11/4 bread slices - now you f
know what to do with the 1
bread ends)I
1 teaspoon saltf
dash pepper
little paprika
pinch celery seed (or a little1
of the real thing chopped) 1
1/4 teaspoon thyme (optional)
1I lbs. ground beef4
lb. ground pork (optional,
but good)t
Cook onion and green pepper
in boiling water until tender;1
drain. In a bowl, stir togetherc
onion and green pepper, tomato'
sauce, eggs, cheese, breadr
crumbs and other seasonings.
Add ground meats, mix well.
Shape into baking dish. Bake at
350 for about 1-V1 hours (to
cook pork completely) or until
cheese on the top starts to
brown. Serves 8-10.
This can also be shaded into
two smaller loaves and cooked,
one for now, one for later

Preheat oven to 400.
Mix milk and flour well. heat,.
stirring constantly and let boil
for two minutes. Add salt, pep-
per and nutmeg to taste.
Separate eggs. Add yolks to
flour and milk sauce (Bezcamel
sauce).
Beat whites until stiff in a
large bowl using a wire whisk.
Pour Bechamel and yolks in the
egg whites. Mix gently with a!
spoon, mixing the cheese at the
same time. Don't hurry but mix
thoroughly.
A souffle dish should be oven
proof, and at least three inches
deep and six across. Butter it
generously and fill it with the
mixture.
Bake for 25 minutes and serve
at once.

Into a large mixing bowl turn
the cake mix, pudding mix,
sour cream, oil, water and eggs.
With an electric mixed at md-t
ium speed, beat about 5 mi-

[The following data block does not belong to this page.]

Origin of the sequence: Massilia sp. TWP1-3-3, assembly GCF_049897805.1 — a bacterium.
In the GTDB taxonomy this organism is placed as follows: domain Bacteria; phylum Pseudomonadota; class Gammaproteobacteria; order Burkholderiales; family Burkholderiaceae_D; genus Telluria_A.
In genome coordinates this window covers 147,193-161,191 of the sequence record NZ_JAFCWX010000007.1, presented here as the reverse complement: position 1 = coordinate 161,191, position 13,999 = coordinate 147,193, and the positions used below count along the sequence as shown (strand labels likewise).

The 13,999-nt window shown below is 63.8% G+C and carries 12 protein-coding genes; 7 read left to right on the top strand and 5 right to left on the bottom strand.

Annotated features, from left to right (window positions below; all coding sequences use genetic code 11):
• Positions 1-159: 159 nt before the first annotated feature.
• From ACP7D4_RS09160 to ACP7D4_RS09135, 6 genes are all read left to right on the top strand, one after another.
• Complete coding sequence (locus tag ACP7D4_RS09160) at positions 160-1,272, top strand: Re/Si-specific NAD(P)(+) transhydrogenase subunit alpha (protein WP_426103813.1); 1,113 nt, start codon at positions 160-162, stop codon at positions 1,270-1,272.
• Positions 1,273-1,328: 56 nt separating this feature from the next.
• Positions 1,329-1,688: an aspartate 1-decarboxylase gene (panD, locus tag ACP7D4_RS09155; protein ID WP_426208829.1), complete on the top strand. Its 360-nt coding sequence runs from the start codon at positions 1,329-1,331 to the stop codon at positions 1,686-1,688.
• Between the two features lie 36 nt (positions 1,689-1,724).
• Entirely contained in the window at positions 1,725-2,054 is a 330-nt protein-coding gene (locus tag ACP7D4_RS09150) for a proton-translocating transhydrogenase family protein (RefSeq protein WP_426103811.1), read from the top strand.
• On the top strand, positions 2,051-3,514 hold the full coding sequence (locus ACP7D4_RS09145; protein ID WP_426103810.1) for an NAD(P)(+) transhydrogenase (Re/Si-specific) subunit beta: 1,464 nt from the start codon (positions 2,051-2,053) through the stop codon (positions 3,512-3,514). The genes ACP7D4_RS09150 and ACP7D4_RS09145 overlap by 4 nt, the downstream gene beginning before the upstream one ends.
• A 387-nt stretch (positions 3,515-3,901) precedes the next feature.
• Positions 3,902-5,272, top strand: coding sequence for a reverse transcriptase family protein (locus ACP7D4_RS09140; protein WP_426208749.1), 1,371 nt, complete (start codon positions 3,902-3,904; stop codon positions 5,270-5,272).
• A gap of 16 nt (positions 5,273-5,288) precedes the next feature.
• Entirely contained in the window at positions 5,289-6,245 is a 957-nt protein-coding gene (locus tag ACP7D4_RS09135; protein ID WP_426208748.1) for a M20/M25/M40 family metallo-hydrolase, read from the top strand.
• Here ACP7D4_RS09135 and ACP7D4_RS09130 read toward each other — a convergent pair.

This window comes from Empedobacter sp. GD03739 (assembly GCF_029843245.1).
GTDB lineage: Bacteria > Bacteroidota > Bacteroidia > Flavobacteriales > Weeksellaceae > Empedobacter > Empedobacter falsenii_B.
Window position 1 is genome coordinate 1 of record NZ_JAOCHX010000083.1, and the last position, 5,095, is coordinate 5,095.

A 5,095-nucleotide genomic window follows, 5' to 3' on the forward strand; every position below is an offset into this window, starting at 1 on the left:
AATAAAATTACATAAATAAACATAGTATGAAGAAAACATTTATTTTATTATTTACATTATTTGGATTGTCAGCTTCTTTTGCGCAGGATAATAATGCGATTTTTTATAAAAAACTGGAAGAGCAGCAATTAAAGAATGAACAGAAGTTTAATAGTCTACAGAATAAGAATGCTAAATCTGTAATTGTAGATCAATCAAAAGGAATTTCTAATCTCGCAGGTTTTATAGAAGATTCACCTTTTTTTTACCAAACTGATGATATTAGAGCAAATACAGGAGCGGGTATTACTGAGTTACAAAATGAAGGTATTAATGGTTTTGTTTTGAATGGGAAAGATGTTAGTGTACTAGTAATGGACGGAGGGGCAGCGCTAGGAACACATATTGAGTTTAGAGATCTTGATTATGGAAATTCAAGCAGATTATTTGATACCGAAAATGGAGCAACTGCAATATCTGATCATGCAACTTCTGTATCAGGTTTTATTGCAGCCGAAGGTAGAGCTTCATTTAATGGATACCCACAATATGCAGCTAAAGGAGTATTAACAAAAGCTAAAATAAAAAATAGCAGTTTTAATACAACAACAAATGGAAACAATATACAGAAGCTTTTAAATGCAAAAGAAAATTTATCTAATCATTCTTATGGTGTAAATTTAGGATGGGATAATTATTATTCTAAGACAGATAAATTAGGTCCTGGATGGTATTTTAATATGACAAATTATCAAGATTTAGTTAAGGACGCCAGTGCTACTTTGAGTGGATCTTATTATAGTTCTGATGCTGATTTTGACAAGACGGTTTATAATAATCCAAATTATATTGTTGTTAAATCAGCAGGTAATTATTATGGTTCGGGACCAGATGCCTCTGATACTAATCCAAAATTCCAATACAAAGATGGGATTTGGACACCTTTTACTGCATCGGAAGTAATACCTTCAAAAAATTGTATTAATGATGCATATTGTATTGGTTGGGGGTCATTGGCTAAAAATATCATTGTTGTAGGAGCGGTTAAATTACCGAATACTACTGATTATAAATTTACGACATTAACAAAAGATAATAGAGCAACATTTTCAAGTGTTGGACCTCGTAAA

utes. Stir in chocolate pieces.
Torn into a greased 12-cup flut-
ed or swirled tube pan. Bake
in a preheated 350-degree oven
until a cake tester inserted in
center comes out without a n v
batter clinging to it - 1 hour.
Place on wire rack to cool for
10 minutes. Loosen edges and
turn out; cool completely. Serve
with whipped cream or vanilla
ice cream.
F RI.-SA T.
RECORD'S
PAUL
GEREMIA

AP Photo
Paycheck, a fleet-footed turkey from Worthington, Minn., is
off to a good start ahead of Ruby Begonia II, of Cuero, Texas
in the final heat of the Great Gobbler Gallop. Paycheck lost
Sunday's race at Cuero, Texas but went home with the
Traveling Turkey Trophy of Tumultuious Triumphs because
of better elapsed time for the two-heat race. Ruby Begonia II,
stands flat-footed (right) as Dennis Van Beest urges Pay-
check on with a noisy tambourine.
. 1

I

ALL
YOU CAN
EAT

c

Mounds of Spaghetti, Coleslaw,
and Garlic Bread
Every Wednesday-4 :30-10 P.M.
Huron Hotel & Lounge
124 Pearl 483-1771 Ypsi.

... funky voice,
strong rhythm,
exceptional
performer.
He is good."
-Crawdoddy
"Geremia's album
best of the year
so for. I really
can't imagine
anything topping
it."
-Ann Arbor News
NEXT WEEK-

I

Blue Grass Guitar Lessons
CHARLIE ROEHRIG, of the RFD BOYS,
will be taking appointments for private

I

I

w

",